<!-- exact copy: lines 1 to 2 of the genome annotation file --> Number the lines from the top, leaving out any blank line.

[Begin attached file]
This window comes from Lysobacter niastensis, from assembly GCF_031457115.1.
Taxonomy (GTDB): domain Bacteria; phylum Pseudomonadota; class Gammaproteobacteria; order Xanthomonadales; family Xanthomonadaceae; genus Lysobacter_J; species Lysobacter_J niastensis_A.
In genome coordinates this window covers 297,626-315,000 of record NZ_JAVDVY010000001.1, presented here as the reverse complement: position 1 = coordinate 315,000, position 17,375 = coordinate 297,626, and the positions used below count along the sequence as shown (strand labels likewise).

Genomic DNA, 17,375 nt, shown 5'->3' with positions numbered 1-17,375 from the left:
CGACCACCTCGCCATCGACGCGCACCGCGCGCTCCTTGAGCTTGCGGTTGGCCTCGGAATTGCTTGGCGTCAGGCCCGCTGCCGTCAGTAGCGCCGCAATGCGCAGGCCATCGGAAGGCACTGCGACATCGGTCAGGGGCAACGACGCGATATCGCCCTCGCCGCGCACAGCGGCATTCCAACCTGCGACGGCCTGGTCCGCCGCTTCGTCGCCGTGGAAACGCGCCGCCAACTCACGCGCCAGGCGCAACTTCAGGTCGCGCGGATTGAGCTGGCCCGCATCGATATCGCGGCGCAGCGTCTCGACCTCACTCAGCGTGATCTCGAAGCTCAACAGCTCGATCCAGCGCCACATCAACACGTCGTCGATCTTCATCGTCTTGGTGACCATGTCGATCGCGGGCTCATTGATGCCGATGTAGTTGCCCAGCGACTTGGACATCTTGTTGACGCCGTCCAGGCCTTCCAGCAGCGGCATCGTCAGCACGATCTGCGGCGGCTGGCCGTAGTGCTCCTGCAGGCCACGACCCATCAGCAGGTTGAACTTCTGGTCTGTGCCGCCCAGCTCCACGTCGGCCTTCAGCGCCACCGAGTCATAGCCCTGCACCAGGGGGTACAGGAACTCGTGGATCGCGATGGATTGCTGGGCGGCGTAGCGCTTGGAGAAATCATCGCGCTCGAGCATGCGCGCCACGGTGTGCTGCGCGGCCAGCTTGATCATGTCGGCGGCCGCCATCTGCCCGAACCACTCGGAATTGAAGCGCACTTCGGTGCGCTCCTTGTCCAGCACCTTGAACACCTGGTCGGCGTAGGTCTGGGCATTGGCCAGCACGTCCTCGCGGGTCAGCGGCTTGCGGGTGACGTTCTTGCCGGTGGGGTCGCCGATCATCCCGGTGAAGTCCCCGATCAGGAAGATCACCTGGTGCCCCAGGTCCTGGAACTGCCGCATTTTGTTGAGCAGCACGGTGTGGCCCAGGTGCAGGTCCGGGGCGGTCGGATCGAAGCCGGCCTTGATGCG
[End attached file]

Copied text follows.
This window comes from Lysobacter niastensis, from assembly GCF_031457115.1.
Taxonomy (GTDB): domain Bacteria; phylum Pseudomonadota; class Gammaproteobacteria; order Xanthomonadales; family Xanthomonadaceae; genus Lysobacter_J; species Lysobacter_J niastensis_A.